Desert and Mountain plants growing alongside one another
After this the trail heads east past the pine canyon before steadily climbing upwards via many switchbacks (this is where most of the elevation change is). The whole hike grows increasingly beautiful as you keep going and every time I stopped to look at the canyons below I was amazed of how the view just kept getting better and better. Once you are about 30 minutes from the top there is a huge rock that lots of people were taking pictures underneath. Pretty soon after that the trail straightens up towards it’s peak. This part of the trail reminded me of Angel’s Landing in Zion the way the trail went across the large rock spine but this trail was much wider than Angel’s Landing. We soon reached the rocky end of the trail and sat down to relax and look at the views around us. After this we descended the trail back to our car, excited for the next hike and well pleased with this one. When in Big Bend this hike is a must do and is worth the effort to reach the top. Also I didn’t find the lost mine so let me know if you do
Thanks for reading. – Josh
Evolution of the trail’s view looking towards the Chisos Basin
near Dragoon Arizona
Pictures like the one above make me think of some of the classic cartoons of my youth and the beautiful backdrops of the American West used by the cartoonists drawing my Saturday morning entertainment. I thought it would be interesting to try and identify the exact inspiration for some of my cartoon favorites.
Yogi Bear – Yellowstone National Park. That is obviously way too easy to identify. Jellystone = Yellowstone NP. Not to mention, what a great place to have a picnic.
Wile E Coyote and the Roadrunner – Monument Valley. That beautiful background scenery must be Monument Valley in southern Utah. Interesting side note, Monument Valley is not part of the National Park system. It is actually a Navajo Tribal Park.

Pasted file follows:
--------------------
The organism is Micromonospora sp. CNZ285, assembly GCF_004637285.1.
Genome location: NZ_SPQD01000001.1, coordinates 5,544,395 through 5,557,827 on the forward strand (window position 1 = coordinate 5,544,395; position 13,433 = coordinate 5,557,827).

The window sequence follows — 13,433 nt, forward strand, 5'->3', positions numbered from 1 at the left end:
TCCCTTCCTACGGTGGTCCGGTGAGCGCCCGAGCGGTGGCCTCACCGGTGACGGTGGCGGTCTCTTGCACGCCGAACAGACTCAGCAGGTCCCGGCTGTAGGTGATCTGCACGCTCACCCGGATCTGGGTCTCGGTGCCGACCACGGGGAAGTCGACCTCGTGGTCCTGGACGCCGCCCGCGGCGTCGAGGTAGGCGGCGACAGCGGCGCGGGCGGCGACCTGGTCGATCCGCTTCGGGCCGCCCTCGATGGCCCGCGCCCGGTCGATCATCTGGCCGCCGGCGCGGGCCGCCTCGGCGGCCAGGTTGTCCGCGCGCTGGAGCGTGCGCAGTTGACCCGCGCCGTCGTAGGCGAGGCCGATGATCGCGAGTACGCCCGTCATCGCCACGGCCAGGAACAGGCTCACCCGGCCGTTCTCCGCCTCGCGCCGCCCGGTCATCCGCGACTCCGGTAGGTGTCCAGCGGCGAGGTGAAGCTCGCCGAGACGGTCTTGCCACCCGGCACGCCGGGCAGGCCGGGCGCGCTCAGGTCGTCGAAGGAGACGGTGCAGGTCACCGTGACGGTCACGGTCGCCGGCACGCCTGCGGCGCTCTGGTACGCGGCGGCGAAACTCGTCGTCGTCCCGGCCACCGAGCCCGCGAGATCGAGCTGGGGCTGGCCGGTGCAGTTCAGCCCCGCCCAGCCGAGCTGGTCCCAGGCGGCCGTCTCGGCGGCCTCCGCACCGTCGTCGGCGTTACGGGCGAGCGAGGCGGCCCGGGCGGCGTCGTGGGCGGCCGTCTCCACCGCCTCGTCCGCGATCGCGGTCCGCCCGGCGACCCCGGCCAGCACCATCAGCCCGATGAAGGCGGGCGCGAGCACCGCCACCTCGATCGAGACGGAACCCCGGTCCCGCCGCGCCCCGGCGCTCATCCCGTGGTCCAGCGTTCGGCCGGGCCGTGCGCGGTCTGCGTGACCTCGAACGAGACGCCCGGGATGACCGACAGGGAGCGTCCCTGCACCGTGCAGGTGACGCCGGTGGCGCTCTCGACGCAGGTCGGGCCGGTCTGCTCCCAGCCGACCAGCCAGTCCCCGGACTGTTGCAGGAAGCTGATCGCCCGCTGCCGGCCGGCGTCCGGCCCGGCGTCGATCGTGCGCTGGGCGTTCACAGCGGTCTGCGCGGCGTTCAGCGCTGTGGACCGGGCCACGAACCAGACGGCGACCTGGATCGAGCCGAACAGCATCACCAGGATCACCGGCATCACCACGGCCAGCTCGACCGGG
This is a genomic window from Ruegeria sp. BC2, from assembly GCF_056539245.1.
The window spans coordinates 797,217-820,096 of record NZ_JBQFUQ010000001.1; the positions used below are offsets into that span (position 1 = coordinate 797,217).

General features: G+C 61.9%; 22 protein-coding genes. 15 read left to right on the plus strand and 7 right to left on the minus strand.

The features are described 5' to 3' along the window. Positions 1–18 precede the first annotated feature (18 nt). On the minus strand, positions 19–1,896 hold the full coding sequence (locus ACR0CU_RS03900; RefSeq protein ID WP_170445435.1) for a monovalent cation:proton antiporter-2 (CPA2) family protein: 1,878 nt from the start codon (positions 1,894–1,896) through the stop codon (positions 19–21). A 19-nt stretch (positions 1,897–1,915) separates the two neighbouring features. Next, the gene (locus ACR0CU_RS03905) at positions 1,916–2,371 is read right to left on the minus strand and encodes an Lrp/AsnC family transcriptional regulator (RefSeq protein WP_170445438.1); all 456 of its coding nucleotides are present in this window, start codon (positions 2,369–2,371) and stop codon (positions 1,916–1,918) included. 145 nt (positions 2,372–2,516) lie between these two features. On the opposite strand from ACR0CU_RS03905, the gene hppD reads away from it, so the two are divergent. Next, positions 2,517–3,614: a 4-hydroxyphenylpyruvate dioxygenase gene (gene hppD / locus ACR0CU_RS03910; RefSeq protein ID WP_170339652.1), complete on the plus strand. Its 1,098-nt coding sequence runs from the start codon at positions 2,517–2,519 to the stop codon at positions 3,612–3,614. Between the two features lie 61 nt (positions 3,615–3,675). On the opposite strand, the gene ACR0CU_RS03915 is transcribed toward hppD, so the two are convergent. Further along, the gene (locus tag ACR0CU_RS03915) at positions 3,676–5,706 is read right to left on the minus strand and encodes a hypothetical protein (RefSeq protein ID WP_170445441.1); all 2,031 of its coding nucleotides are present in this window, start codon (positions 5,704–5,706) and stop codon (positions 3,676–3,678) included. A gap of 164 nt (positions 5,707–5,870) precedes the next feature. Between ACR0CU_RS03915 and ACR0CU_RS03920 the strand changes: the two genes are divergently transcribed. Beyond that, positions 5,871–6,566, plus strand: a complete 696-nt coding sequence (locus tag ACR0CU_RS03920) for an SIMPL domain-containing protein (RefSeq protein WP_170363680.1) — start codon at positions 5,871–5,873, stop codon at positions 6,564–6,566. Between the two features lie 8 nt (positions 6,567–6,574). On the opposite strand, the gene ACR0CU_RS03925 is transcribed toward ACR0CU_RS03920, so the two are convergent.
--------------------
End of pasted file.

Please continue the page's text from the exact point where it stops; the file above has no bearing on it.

Speedy Gonzalez – Saguaro National Park. Every time you see Speedy you see those Saguaro cactus in the background. The Saguaro only grows from Tucson up to the Phoenix area.
Saguaro Cactus in Saguaro National Park
Scooby Doo, Where are You – California. The original hipster detectives must be from California. That whole first season in 1968-1969 was set in California including notable episodes like the Miner 49er, Foulplay in Funland, and the one with the ghost of Captain Cutler in that glowing deep sea dive suit.
Quick Draw McGraw – Southwest Texas. Probably near some abandoned ghost town between Big Bend and Guadalupe National Parks.
Honorable Mention: Bugs Bunny – Albuquerque NM. How can you forget Bugs making that wrong turn in Albuquerque.
Honorable Mention #2: Not a cartoon, but who hasn’t ridden Thunder Mountain at Disneyland or Disneyworld and not seen the resemblance to Bryce Canyon in Utah?
Honorable Mention #3: Not a cartoon of my youth, but the Disney made Cars movie with Lightning McQueen is set on old Hwy 66 somewhere in Arizona. Have you seen Cars Land at California Adventure? Wow!